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Topic: I am a beginner. Need some answers...Please help!! (Read 535 times) previous topic - next topic

shivarungta

Sep 29, 2010, 07:15 pm Last Edit: Sep 29, 2010, 09:15 pm by shivarungta Reason: 1
Its only been 2 weeks since i have been starting to learn about arduino (through tutorials). After trying my hand at writing some sketches, some of these questions have been blocking my mind. I couldnt find the answers to any of these in the tutorials. please help me  :-[
  • i have seen in many example sketches that to assign a pin to a variable, programmers use 'int mypin = 0;'(alotting pin 0 to variable mypin, say) and for initialising a variable, they use 'int myvalue = 0;'(say). if both these statements are written in the same sketch then how would the compiler differentiate between a pin assignment and a variable assignment statement since both are exactly alike?


  • if i am to use the  digital pin '0' along with the 'analog in' pin '0' as input pins in a sketch for some reason, how would the compiler differentiate between which of these pins to be used for a digital input and which of them for an analoge input, considering the pin defining statements and the serial no. of the pins are exactly alike? would it differentiate through the read statements that follow these pins later in the sketch?


  • can analog input pins from 0 to5 be read for digital values using digitalRead command and vice-versa?


  • can we configure any of the digital pins from 0 to 13 as analog input pins in case we need to interface more than 6 analog sensors?


Groove

#1
Sep 29, 2010, 07:37 pm Last Edit: Sep 29, 2010, 07:38 pm by GrooveFlotilla Reason: 1
In your first question you're only assigning a name or alias of the pin to the variable, not the value on the pin itself. You give the alias to a read or write function which does the actual I/O in the pin.

yes you can make the analogue pins into digital pins, but not vice versa.
Per Arduino ad Astra

edm

answer to #2:

the analogPins are actually addressed as 14-19 (i guess)... well... just the next consecutive number after your last digitalPin. read the doc of the board to know exactly how to address the analogPins. this is kind of a trap that noobs (like me, also) sometimes stumble upon.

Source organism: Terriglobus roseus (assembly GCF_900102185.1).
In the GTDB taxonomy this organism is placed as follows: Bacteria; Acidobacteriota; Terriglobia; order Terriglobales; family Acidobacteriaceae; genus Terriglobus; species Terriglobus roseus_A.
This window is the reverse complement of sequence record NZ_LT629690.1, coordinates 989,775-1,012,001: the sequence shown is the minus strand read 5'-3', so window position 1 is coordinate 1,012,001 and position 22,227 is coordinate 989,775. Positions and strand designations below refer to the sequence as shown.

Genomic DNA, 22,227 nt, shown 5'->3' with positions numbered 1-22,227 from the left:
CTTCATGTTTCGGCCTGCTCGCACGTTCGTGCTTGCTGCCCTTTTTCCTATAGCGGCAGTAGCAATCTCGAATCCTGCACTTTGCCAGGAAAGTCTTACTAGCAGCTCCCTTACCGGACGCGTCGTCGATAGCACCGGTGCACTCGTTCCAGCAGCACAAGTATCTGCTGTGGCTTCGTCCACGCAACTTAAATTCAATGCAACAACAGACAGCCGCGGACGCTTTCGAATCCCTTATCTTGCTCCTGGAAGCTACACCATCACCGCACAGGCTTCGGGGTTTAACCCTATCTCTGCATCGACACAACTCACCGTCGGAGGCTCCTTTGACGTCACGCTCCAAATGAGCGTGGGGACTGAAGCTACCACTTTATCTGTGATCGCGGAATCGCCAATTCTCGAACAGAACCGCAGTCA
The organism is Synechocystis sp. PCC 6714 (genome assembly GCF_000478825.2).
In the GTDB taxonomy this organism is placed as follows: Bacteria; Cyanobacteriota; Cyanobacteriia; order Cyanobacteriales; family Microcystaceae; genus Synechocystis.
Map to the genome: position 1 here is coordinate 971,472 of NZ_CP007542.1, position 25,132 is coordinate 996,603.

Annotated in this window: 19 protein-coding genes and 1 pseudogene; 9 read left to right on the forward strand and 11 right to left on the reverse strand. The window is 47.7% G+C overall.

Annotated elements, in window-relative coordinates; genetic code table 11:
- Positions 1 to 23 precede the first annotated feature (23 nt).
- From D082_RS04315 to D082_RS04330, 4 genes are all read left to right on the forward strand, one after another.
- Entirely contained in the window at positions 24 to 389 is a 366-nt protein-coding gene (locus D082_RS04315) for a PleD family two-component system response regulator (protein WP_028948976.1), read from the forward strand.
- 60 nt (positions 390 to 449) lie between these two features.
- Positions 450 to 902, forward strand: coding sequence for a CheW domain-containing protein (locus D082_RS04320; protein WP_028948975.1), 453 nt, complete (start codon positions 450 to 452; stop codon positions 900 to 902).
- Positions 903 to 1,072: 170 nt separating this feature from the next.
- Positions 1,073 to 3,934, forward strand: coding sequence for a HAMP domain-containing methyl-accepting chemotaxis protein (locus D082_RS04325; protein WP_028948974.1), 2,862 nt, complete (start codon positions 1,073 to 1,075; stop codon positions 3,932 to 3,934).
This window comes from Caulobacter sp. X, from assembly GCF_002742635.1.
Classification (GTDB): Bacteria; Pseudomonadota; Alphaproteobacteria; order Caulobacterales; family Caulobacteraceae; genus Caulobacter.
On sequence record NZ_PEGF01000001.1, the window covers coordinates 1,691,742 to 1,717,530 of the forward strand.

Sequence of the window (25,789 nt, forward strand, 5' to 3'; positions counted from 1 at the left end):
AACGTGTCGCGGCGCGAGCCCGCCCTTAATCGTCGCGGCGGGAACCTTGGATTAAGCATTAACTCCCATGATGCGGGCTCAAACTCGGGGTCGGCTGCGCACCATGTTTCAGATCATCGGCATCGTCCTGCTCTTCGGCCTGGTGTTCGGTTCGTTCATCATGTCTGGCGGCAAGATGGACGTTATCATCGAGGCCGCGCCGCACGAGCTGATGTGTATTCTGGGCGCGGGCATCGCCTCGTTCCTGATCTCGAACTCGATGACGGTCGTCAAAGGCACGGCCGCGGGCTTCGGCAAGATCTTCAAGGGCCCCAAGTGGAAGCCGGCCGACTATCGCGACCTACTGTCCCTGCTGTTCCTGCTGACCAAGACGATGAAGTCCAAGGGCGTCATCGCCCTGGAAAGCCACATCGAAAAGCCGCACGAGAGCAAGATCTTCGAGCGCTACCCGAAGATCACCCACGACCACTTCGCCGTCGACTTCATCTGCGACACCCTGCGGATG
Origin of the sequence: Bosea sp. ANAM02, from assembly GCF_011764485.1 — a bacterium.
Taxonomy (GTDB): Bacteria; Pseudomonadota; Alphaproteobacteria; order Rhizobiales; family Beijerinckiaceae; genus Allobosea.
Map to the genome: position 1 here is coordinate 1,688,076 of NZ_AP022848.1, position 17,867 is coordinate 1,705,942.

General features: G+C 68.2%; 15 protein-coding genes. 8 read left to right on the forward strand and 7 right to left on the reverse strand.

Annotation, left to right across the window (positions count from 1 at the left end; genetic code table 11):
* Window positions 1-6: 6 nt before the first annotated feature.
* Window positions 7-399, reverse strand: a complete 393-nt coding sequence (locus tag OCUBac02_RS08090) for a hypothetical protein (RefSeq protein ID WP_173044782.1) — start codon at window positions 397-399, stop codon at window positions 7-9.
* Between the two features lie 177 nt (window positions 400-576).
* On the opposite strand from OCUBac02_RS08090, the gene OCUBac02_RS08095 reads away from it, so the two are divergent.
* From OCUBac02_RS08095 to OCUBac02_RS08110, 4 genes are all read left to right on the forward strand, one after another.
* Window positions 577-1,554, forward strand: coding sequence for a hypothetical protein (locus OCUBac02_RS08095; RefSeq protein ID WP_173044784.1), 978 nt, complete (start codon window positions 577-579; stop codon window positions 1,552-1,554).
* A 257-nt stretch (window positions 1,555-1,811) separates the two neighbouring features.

a little hint: if you do not need all your digitalPins on the arduinoBoard, then try not to use digital pins {0,1,13}. 0 and 1 are used for communication. if you have your circuitry set up and want to upload a new sketch, then you must disconnect pins 0 and 1. that is no problem, but sometimes if you apply too much force or whatever, other cables get disconnected and stuff. bugfixing can then become a pain in the ass because you are searching in the wrong place.

as to pin 13... this pin has its internal pull-up-resistor enabled. read it up in the docs to know what it means. if you do not take special precautions and want to connect a LED or whatever, chances are that your LED does not quite work the way you expect it to. there is no harm done, however,  but it might or might not shine or blink or whatever you want it to do, though your code seems ok. it is a hardware design thing you must know of in order to be able to use pin 13 the way you got accustomed to using the other pins.

since you now know the "spookyness" of pin 13, you are hereby granted the title: ensign of arduinoNoobness!

kind regards

ps: excuse me inglis! me not native speaker of lingua franca del sciencia.


Groove

Quote
as to pin 13... this pin has its internal pull-up-resistor enabled

Anyone else know anything about this?
Per Arduino ad Astra

jada

#5
Sep 30, 2010, 06:00 pm Last Edit: Sep 30, 2010, 06:03 pm by newman Reason: 1
you'll be fine after a couple of weeks when you really start to understand things

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